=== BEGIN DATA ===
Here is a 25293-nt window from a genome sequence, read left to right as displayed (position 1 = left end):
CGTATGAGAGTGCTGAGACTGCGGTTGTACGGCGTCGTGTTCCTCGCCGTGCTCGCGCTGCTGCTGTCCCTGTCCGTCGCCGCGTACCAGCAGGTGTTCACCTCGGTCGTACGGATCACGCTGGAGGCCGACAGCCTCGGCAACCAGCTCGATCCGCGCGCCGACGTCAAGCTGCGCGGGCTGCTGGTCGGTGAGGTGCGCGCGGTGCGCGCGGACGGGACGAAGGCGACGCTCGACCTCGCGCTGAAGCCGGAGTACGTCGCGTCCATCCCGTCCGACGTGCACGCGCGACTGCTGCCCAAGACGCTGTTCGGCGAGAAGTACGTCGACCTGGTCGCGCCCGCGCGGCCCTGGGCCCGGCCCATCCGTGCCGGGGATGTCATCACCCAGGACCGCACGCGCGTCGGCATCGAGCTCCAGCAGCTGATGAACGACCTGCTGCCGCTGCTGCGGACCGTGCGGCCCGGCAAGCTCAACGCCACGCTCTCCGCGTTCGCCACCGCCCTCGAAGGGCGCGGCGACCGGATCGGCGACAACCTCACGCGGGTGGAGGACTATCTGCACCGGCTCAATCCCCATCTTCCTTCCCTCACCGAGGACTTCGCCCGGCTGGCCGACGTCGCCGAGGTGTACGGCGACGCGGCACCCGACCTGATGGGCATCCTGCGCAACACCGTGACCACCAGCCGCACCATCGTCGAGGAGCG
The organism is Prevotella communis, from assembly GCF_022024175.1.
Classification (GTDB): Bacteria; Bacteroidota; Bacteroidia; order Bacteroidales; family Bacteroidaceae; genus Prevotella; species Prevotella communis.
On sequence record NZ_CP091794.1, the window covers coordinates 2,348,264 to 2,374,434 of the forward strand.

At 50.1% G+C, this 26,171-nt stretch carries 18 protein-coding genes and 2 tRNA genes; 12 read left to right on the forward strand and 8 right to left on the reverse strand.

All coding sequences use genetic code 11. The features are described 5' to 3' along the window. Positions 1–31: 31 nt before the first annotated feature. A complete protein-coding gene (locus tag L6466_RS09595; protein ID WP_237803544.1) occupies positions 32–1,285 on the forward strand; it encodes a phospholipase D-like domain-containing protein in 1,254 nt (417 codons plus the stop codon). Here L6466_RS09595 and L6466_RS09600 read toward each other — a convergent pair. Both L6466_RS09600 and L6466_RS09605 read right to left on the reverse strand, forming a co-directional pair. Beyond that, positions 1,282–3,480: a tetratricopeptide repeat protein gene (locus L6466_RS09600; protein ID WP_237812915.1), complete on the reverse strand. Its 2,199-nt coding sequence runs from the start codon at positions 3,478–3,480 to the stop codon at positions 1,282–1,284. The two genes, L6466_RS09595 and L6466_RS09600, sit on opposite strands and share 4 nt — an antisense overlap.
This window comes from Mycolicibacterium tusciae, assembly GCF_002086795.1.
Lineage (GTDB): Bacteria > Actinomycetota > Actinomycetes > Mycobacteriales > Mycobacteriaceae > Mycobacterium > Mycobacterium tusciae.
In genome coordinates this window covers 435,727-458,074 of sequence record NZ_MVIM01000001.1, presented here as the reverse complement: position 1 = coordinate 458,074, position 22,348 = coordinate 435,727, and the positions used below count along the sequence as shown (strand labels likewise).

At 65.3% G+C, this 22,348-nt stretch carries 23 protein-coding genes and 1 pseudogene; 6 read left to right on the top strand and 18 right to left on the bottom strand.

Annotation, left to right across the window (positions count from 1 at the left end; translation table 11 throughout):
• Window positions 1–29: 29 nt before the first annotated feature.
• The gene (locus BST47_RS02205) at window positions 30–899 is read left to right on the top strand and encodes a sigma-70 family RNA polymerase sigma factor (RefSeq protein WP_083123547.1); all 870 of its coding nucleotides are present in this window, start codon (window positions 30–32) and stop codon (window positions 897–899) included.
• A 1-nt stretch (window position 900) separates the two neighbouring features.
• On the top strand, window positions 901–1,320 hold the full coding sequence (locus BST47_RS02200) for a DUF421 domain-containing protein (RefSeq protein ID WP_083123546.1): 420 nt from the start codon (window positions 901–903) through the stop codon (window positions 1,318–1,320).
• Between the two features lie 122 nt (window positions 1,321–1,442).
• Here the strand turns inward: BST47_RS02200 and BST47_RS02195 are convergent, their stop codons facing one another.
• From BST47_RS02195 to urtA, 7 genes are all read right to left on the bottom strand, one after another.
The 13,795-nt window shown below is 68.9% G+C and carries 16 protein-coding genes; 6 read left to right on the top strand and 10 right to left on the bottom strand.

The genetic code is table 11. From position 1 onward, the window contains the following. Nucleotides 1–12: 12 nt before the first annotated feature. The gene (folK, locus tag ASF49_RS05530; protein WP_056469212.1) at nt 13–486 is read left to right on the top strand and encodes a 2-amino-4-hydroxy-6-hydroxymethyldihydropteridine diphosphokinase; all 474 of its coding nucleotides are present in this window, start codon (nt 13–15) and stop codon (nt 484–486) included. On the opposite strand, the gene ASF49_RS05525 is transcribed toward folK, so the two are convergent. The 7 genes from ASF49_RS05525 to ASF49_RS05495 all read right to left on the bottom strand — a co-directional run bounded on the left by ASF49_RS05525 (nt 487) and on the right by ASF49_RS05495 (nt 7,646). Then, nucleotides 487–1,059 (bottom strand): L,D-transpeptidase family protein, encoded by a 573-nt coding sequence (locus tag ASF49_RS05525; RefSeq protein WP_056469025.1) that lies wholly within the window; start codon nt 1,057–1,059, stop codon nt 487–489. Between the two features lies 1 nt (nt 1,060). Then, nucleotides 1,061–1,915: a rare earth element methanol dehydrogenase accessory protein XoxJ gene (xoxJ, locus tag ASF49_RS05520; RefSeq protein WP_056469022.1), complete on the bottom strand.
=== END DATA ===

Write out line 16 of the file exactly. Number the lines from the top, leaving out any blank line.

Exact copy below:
• On the top strand, window positions 901–1,320 hold the full coding sequence (locus BST47_RS02200) for a DUF421 domain-containing protein (RefSeq protein ID WP_083123546.1): 420 nt from the start codon (window positions 901–903) through the stop codon (window positions 1,318–1,320).